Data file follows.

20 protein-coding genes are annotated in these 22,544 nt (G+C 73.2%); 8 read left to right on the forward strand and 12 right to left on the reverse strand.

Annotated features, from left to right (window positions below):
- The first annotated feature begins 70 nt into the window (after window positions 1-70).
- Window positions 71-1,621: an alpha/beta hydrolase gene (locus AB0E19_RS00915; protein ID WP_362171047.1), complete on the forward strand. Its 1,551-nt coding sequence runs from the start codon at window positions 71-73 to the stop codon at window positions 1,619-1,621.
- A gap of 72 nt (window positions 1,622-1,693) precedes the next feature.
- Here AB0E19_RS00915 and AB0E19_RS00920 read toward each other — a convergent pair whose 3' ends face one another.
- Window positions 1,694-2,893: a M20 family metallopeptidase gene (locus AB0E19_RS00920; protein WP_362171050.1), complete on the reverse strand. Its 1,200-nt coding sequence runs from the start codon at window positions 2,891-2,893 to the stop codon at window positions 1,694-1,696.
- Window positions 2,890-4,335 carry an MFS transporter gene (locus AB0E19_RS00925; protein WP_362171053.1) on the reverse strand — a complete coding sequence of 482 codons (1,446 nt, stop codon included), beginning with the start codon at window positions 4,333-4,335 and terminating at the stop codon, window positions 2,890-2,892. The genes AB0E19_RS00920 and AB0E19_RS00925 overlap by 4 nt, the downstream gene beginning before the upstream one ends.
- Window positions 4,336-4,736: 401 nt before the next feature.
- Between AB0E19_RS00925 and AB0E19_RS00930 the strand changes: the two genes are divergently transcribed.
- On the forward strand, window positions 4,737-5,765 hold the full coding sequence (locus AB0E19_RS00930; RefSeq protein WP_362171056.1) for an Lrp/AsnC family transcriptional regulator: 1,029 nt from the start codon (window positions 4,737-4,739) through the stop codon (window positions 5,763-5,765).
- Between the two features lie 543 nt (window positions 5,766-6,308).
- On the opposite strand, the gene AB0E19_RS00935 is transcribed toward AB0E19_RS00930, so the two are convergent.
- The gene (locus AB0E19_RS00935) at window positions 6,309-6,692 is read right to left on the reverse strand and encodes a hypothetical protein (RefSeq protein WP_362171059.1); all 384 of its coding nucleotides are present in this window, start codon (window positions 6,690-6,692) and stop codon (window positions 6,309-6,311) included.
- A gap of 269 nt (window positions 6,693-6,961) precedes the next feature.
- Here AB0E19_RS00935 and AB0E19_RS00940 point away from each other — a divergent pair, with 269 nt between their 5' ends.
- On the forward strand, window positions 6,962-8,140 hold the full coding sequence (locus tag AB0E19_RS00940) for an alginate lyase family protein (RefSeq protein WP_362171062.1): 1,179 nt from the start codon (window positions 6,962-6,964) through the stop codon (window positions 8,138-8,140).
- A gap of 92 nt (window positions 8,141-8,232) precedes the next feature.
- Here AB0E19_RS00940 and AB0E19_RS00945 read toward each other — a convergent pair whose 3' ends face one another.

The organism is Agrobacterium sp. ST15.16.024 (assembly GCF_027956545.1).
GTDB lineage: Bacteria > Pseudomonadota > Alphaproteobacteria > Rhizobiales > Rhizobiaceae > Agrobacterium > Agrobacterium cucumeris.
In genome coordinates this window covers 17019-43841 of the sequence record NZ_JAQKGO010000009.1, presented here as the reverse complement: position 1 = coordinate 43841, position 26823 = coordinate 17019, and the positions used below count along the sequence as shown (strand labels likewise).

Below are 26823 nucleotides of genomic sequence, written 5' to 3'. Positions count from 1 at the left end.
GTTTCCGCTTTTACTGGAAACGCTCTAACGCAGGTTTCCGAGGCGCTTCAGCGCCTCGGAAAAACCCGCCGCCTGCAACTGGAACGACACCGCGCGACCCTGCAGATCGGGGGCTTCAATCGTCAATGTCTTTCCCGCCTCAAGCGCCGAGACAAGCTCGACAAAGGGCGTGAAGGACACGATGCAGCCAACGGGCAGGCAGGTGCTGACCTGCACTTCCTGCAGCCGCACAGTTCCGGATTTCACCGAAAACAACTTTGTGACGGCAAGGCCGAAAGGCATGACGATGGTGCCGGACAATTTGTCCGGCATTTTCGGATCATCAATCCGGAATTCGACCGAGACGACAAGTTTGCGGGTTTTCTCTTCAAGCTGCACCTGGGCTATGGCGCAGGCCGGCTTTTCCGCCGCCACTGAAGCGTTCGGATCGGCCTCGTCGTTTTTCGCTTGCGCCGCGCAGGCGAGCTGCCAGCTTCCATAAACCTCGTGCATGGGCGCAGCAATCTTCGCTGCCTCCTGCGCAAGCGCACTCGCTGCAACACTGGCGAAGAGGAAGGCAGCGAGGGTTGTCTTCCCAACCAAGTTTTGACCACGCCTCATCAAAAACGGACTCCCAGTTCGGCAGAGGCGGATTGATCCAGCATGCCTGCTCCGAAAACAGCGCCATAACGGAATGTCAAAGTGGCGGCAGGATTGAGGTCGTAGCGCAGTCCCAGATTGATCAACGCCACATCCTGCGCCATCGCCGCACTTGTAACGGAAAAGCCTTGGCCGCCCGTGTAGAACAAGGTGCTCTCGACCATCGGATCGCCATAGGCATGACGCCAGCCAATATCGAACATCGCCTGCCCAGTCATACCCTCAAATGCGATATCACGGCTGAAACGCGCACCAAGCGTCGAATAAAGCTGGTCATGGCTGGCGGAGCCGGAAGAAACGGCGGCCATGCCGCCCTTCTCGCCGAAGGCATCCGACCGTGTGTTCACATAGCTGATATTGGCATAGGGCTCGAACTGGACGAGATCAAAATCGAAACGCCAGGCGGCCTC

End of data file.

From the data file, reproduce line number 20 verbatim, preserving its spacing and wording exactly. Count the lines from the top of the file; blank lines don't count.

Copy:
The organism is Agrobacterium sp. ST15.16.024 (assembly GCF_027956545.1).